For another year, STI Infection rates were on the rise in Washington state and around the country- the highest rates ever recorded, with teens and young adults being the group with the highest infection rates. https://www.doh.wa.gov/.../2019N.../19110STDRatesNewsRelease
King County, where Comprehensive Sexuality Education (CSE) has been taught for years via the FLASH curriculum, was not immune to this STI epidemic increase, despite claims that CSE reduces risk. https://www.kingcounty.gov/.../2017-STD-Epidemiology... https://publichealthinsider.com/.../more-syphilis.../
Interestingly, this correlates with the CDC's 2019 "Youth Risk Behavior Surveillance Report" which found that condom use among teens drops from 44.3% to 9.1% when the girl is on a long term birth control option, such as the pill or the ring. (https://www.cdc.gov/mmwr/volumes/69/su/pdfs/su6901-H.pdf pg 15)
One could easily surmise that the long term birth control seems to lull teens into a false sense of security and pregnancy appears to be the main focus of prevention.
So, how do proponents of CSE react to this troubling trend of increasing STD infection rates among young people? By shifting the conversation around STI's from one of stigma (avoidance) to one that trivializes and normalizes them. Even changing the name from the former STD ('D' being for disease which sounds much too serious) to the newer STI ('I'for Infection which sounds curable).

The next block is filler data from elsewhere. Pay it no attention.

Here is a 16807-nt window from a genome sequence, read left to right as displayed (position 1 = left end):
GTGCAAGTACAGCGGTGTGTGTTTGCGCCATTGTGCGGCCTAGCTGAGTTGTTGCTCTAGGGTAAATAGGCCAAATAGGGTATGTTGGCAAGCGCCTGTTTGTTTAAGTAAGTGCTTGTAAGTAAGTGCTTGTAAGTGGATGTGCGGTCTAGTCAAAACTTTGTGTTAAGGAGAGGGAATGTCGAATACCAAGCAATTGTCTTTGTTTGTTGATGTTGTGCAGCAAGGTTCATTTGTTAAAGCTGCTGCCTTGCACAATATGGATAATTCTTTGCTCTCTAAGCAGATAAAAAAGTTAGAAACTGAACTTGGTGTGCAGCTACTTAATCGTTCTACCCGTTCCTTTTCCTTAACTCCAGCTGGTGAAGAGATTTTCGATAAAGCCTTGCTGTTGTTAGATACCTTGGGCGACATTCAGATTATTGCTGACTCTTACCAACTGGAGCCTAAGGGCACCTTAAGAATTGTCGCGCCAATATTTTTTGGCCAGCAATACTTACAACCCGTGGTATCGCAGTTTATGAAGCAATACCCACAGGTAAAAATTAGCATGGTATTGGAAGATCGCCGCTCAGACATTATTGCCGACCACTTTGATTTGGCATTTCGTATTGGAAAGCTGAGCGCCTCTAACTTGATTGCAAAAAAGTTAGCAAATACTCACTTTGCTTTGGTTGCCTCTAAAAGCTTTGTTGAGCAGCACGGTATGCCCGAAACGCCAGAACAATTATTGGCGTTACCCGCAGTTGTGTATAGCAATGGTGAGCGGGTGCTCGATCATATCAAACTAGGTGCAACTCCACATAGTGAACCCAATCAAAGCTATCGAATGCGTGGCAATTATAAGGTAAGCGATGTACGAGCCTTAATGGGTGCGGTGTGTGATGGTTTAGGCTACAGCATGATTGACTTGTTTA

CSE is not working to reduce STD infection rates, in fact, pushing access to long-term birth control seems to be placing teens at greater risk. And the people who make money off the of the treatment of STD infections: write CSE curriculums; support legislation the pushes the CSE method into schools; and are in the schools themselves teaching CSE and training teachers. And no one sees anything wrong with this?